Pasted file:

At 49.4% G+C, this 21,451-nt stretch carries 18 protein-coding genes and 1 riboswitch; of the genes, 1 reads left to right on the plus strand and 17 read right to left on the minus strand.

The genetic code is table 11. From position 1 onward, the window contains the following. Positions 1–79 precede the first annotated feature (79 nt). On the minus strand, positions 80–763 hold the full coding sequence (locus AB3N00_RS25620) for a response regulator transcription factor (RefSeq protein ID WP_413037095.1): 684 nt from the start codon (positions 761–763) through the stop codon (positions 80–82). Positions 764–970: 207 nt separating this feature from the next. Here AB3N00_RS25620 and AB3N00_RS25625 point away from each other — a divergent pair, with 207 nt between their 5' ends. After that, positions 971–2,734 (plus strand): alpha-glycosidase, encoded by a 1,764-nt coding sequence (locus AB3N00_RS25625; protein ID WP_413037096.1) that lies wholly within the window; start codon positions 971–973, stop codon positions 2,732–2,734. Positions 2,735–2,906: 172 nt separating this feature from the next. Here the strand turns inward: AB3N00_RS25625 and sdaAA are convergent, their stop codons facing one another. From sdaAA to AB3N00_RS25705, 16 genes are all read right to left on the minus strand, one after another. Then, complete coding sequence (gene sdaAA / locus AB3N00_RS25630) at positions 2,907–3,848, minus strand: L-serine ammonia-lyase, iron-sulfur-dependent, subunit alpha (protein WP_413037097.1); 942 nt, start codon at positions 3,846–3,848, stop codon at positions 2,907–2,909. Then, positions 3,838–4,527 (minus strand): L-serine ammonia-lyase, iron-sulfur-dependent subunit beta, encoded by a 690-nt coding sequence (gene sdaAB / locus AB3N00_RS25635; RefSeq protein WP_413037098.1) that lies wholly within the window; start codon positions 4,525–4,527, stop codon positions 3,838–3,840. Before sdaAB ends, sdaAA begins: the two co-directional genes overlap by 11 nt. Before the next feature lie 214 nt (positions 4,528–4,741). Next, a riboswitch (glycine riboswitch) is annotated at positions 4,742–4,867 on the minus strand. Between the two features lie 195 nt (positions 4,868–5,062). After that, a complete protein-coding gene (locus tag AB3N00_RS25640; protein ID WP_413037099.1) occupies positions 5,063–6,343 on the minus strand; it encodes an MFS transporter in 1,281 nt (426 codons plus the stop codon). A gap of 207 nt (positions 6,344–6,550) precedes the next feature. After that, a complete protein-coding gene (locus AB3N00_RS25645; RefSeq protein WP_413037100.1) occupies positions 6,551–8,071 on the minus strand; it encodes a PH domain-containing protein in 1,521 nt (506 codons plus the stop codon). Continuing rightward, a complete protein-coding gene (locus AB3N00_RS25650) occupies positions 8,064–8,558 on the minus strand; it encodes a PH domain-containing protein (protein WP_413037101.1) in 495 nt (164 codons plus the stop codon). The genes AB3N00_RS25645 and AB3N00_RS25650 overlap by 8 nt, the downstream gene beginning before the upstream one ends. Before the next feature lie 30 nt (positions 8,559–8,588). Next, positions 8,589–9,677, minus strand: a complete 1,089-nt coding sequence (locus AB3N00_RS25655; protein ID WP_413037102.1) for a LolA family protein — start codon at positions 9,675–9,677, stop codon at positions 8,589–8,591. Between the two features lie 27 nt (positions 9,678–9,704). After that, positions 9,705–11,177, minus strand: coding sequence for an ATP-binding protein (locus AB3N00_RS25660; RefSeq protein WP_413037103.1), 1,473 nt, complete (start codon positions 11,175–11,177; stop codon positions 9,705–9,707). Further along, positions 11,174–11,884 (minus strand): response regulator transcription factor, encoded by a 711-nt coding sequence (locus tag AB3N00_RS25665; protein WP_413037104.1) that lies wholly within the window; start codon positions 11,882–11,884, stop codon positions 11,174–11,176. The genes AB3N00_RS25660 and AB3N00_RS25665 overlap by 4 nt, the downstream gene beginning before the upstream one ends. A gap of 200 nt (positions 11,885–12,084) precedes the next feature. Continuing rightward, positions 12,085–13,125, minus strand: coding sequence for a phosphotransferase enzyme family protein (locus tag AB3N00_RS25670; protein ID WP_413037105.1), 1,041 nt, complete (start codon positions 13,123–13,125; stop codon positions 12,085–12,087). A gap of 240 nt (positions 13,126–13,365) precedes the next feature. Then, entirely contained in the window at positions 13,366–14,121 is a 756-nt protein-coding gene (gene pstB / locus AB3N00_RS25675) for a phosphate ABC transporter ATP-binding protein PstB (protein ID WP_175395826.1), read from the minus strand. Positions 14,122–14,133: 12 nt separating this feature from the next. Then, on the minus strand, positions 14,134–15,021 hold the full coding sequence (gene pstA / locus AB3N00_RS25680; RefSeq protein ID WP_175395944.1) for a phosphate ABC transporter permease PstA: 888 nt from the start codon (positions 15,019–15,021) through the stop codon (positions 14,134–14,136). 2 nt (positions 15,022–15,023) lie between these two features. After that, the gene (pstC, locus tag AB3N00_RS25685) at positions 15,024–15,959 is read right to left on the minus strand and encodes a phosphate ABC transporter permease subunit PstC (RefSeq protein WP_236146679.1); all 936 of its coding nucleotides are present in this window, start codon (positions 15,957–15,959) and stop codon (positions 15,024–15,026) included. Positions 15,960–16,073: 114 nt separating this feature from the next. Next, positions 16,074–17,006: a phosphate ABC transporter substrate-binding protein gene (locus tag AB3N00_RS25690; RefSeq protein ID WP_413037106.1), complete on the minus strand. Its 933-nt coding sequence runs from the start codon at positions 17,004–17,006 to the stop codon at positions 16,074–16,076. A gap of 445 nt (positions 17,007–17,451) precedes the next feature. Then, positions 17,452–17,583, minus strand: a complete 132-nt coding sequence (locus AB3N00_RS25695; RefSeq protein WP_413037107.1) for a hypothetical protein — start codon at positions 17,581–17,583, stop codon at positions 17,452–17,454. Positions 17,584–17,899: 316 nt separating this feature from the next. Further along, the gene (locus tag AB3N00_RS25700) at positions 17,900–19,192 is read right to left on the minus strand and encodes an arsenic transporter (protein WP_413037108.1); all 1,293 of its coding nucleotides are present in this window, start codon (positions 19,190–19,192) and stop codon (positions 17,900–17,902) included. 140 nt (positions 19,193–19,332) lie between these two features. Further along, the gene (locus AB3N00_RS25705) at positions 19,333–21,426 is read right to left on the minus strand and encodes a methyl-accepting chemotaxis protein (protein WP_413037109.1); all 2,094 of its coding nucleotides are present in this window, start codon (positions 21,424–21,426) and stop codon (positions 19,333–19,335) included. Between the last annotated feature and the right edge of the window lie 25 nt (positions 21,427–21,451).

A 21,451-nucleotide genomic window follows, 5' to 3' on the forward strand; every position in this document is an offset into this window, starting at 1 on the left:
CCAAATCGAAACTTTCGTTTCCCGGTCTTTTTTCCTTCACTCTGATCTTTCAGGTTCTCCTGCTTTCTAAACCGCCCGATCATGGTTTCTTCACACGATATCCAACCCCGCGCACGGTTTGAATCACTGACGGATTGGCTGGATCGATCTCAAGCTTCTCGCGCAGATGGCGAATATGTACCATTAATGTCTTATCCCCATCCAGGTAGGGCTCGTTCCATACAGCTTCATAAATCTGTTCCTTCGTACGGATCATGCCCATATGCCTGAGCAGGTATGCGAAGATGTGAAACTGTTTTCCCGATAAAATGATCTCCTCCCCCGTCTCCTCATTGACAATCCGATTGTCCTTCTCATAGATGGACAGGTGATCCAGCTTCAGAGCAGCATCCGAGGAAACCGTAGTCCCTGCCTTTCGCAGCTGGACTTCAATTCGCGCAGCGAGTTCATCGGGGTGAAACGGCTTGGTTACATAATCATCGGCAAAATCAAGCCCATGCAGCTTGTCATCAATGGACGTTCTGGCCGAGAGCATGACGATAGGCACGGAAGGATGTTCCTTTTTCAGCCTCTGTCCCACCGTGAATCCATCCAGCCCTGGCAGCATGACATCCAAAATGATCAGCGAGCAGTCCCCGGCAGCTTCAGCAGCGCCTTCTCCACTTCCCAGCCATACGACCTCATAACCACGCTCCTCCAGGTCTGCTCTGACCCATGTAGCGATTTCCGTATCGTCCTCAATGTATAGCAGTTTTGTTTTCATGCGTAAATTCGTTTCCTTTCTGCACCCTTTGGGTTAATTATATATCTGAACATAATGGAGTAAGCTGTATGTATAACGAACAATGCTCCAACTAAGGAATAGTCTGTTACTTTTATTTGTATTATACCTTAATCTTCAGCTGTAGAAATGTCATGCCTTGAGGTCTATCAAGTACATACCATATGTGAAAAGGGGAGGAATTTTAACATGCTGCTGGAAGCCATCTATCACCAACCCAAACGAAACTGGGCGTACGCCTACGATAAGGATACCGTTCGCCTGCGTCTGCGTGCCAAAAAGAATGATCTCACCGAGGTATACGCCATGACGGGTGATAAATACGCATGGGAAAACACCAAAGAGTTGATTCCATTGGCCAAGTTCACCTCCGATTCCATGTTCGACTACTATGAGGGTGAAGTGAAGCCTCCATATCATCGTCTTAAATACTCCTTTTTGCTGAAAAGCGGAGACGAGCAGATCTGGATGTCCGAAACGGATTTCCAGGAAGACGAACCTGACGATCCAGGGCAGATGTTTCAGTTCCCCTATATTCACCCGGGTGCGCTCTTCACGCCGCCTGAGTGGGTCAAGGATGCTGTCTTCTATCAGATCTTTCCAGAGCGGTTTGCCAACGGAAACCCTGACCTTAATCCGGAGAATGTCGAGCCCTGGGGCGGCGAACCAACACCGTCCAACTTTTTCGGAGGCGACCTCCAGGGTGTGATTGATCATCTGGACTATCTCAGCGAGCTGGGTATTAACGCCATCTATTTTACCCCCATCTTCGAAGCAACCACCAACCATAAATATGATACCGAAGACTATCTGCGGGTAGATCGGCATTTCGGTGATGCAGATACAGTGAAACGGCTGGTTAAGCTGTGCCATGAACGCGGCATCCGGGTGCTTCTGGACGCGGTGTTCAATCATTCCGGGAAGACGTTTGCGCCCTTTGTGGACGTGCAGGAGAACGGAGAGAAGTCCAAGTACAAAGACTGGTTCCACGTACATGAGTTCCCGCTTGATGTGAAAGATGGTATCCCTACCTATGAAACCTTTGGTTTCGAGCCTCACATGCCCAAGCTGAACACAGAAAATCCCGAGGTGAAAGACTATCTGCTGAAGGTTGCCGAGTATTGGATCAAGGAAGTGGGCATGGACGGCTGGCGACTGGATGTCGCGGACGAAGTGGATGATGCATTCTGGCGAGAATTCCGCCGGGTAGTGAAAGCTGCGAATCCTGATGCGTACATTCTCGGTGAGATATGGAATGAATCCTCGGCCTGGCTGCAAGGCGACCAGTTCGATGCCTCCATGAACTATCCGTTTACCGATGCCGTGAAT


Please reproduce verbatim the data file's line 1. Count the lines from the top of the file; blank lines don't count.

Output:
At 49.4% G+C, this 21,451-nt stretch carries 18 protein-coding genes and 1 riboswitch; of the genes, 1 reads left to right on the plus strand and 17 read right to left on the minus strand.